9. Chapter 3 Beyond Political Culture
    (pp. 60-85)

    Culture is a dimension of all social interactions, since as humans we always traffic in meaning. Thus it should not be understood as a separate domain of human activity, contrasted for example with politics or economy (Norton 2004; Sewell 1999: 39). Social interactions, the basic units of society, have a strategic dimension and hence can be usefully modeled as political or economic games. But they also have a communicative dimension and thus can be studied as semiotic events or processes. Events are studied semiotically when the researcher focuses on actors’ actions as they generate, communicate, or interpret meaning. Political scientists...

  10. Chapter 4 Symbolic Dimensions of Politics: Political Ritual and Ceremonial
    (pp. 86-109)

    In this chapter we demonstrate the value of adapting “ritual,” a key concept developed by anthropologists in the study of so-called traditional societies, to understand the nature of political change (often nonlinear) in contemporary so-called modern societies. Before we illustrate the value of our convergent approach through the analysis of three cases of political ritual in Israel and Poland, we briefly review the intellectual history of the distinction between “traditional” and “modern” societies and explain why it is essential to elucidate the differences as well as the similarities between them when concepts developed for the analysis of one type of...

  11. Chapter 5 The Politics of Collective Identity: Contested Israeli Nationalisms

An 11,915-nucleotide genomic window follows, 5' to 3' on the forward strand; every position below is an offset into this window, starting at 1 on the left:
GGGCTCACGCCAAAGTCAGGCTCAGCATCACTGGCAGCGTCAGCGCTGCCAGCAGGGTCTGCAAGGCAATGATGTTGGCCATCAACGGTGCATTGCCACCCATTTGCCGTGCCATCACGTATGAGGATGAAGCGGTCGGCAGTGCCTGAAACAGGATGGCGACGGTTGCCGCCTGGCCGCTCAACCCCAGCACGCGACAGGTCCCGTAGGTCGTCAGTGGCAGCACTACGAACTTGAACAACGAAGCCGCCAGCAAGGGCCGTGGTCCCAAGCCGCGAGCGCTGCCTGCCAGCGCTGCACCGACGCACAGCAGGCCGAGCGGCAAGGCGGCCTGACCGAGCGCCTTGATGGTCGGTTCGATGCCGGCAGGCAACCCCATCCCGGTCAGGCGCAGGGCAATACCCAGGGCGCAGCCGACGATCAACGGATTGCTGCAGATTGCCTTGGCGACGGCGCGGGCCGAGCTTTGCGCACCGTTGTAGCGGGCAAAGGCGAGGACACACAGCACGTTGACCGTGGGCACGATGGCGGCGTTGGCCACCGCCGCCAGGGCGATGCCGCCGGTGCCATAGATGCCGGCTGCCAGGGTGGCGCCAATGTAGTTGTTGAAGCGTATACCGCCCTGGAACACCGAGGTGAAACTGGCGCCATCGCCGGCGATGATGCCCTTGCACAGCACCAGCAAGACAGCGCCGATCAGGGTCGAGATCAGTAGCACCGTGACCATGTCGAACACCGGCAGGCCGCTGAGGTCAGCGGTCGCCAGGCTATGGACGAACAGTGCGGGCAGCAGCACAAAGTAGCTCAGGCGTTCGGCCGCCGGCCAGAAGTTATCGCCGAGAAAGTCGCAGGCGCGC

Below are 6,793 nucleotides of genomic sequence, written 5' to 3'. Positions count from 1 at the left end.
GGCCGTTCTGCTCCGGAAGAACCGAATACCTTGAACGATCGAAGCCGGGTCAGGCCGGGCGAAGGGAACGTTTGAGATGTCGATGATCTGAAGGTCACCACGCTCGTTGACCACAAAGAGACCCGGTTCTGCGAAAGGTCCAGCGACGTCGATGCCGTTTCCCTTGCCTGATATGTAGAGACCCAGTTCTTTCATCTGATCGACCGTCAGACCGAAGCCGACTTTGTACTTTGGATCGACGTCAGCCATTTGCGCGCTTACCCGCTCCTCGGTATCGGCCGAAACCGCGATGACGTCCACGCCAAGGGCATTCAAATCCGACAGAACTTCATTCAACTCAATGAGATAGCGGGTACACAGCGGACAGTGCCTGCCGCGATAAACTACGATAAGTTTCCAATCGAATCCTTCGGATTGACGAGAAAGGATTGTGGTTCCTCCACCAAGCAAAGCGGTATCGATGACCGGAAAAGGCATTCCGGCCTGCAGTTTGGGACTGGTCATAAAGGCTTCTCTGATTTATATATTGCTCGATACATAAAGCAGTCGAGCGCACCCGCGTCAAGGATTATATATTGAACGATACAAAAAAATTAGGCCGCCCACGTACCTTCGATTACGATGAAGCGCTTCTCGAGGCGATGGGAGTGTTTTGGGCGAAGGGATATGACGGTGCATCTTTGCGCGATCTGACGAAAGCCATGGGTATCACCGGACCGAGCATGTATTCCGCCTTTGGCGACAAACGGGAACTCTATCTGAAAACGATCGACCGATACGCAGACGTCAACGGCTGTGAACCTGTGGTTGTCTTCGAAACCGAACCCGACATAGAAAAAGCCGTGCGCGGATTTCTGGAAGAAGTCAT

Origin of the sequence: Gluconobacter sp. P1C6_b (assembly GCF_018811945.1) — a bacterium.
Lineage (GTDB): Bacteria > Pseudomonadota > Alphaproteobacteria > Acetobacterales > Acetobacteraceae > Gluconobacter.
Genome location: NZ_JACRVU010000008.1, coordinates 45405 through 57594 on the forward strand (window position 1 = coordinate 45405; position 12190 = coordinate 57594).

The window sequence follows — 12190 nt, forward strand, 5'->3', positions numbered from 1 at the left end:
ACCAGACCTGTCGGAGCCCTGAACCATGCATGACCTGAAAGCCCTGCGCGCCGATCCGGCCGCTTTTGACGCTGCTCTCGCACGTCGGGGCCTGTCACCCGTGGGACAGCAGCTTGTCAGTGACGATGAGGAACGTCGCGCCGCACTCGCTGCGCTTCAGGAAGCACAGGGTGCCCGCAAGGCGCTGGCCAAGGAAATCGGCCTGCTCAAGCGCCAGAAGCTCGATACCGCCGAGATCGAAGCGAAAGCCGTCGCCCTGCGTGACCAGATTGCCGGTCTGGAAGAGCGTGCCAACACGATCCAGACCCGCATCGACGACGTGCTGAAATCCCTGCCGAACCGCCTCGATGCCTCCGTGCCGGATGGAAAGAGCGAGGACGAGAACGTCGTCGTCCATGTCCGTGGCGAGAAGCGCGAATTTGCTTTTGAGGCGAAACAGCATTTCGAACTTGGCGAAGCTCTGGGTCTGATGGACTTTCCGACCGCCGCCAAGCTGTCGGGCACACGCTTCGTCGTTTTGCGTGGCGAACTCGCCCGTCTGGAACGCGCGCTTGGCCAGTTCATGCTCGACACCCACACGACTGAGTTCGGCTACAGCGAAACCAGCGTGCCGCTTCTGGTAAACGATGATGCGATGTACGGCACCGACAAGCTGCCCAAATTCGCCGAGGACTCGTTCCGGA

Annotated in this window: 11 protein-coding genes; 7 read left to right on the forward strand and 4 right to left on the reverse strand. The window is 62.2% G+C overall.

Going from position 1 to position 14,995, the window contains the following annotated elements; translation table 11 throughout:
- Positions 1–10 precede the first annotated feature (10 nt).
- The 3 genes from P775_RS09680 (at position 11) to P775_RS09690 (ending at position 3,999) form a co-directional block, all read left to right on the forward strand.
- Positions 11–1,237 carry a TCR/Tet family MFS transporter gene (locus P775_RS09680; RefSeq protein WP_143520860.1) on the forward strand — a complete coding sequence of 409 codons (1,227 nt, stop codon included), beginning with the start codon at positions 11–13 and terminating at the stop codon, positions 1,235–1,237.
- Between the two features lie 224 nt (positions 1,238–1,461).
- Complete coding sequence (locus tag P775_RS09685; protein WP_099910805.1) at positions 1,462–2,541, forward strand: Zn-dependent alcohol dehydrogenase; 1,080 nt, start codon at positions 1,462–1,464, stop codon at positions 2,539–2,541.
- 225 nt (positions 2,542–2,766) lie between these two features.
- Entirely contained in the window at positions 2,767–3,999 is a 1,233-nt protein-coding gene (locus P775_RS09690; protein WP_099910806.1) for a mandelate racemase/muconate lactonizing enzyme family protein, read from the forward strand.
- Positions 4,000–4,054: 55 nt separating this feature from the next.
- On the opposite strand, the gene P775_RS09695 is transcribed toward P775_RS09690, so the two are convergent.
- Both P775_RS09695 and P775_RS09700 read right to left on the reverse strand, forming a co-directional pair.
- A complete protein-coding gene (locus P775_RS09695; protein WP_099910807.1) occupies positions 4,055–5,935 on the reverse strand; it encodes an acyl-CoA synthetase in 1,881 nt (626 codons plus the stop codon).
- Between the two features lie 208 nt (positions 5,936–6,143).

(pp. 110-131)

    Since the collapse of the Soviet Union one of the most pervasive conflicts on the world stage is the contestation between ethnicity and stateness. Our convergent approach to the analysis of culture and politics is particularly well suited for the study of the tension between ethnic (including national) principles of identity and state building, and the intractable conflicts that result from it. In this chapter we demonstrate how analytical tools of cultural anthropology contribute to understanding the phenomenon of ethnicity, nationalism, and national identity. We move beyond the still used though increasingly discredited binary distinction between civic and ethnic models...

  12. Chapter 6 Democratization in Deeply Divided Societies: The Netherlands, India, and Israel
    (pp. 132-170)

    In this chapter we demonstrate the added value of our convergent approach in the analysis of the reciprocal relations between the political and the cultural dimensions of democratization in three deeply divided societies over a period of six decades. Although the selected political systems are routinely classified as “democratic,” closer inspection reveals that their democratic architectures are in a process of evolution in which political and cultural factors interact with each other in an often-surprising fashion. We trace the evolving patterns of conciliation and control among various sectors and political actors over several decades. In our analysis we emphasize the...

  13. Chapter 7 Camp David Rashomon: Contested Interpretations of the Israel/Palestine Peace Process
    (pp. 171-197)